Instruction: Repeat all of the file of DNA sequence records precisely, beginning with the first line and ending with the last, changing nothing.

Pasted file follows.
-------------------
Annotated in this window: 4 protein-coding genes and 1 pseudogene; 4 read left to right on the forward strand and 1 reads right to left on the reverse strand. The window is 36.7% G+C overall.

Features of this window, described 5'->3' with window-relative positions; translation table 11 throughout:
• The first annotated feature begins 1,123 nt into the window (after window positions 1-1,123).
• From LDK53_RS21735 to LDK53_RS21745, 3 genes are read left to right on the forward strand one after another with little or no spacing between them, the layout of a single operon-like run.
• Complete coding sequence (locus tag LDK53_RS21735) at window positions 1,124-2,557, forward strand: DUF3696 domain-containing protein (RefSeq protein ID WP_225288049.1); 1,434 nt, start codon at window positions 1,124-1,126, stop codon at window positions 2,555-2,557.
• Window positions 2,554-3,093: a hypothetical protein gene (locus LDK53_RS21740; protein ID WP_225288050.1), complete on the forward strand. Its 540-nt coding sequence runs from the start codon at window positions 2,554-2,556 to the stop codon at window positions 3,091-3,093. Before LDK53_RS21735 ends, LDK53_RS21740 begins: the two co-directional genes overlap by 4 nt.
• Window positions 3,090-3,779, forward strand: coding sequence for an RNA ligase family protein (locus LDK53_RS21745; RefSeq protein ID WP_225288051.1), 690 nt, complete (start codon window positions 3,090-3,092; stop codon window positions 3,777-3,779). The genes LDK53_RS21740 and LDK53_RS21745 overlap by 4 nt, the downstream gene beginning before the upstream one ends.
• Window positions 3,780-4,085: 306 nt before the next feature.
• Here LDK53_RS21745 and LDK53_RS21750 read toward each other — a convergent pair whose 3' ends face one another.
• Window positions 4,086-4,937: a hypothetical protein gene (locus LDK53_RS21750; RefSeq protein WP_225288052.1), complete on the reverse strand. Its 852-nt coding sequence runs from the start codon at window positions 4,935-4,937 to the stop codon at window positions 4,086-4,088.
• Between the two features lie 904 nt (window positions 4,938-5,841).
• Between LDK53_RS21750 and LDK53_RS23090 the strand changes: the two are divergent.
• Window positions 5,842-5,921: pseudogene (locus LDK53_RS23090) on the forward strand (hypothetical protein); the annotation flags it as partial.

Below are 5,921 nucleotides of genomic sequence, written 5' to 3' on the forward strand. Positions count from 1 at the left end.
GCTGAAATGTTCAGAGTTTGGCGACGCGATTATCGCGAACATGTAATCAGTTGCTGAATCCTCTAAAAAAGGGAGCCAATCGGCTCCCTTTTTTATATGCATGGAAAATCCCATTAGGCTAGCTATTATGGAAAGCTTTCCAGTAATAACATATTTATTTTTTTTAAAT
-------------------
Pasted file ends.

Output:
Annotated in this window: 4 protein-coding genes and 1 pseudogene; 4 read left to right on the forward strand and 1 reads right to left on the reverse strand. The window is 36.7% G+C overall.

Features of this window, described 5'->3' with window-relative positions; translation table 11 throughout:
• The first annotated feature begins 1,123 nt into the window (after window positions 1-1,123).
• From LDK53_RS21735 to LDK53_RS21745, 3 genes are read left to right on the forward strand one after another with little or no spacing between them, the layout of a single operon-like run.
• Complete coding sequence (locus tag LDK53_RS21735) at window positions 1,124-2,557, forward strand: DUF3696 domain-containing protein (RefSeq protein ID WP_225288049.1); 1,434 nt, start codon at window positions 1,124-1,126, stop codon at window positions 2,555-2,557.
• Window positions 2,554-3,093: a hypothetical protein gene (locus LDK53_RS21740; protein ID WP_225288050.1), complete on the forward strand. Its 540-nt coding sequence runs from the start codon at window positions 2,554-2,556 to the stop codon at window positions 3,091-3,093. Before LDK53_RS21735 ends, LDK53_RS21740 begins: the two co-directional genes overlap by 4 nt.
• Window positions 3,090-3,779, forward strand: coding sequence for an RNA ligase family protein (locus LDK53_RS21745; RefSeq protein ID WP_225288051.1), 690 nt, complete (start codon window positions 3,090-3,092; stop codon window positions 3,777-3,779). The genes LDK53_RS21740 and LDK53_RS21745 overlap by 4 nt, the downstream gene beginning before the upstream one ends.
• Window positions 3,780-4,085: 306 nt before the next feature.
• Here LDK53_RS21745 and LDK53_RS21750 read toward each other — a convergent pair whose 3' ends face one another.
• Window positions 4,086-4,937: a hypothetical protein gene (locus LDK53_RS21750; RefSeq protein WP_225288052.1), complete on the reverse strand. Its 852-nt coding sequence runs from the start codon at window positions 4,935-4,937 to the stop codon at window positions 4,086-4,088.
• Between the two features lie 904 nt (window positions 4,938-5,841).
• Between LDK53_RS21750 and LDK53_RS23090 the strand changes: the two are divergent.
• Window positions 5,842-5,921: pseudogene (locus LDK53_RS23090) on the forward strand (hypothetical protein); the annotation flags it as partial.

Below are 5,921 nucleotides of genomic sequence, written 5' to 3' on the forward strand. Positions count from 1 at the left end.
GCTGAAATGTTCAGAGTTTGGCGACGCGATTATCGCGAACATGTAATCAGTTGCTGAATCCTCTAAAAAAGGGAGCCAATCGGCTCCCTTTTTTATATGCATGGAAAATCCCATTAGGCTAGCTATTATGGAAAGCTTTCCAGTAATAACATATTTATTTTTTTTAAAT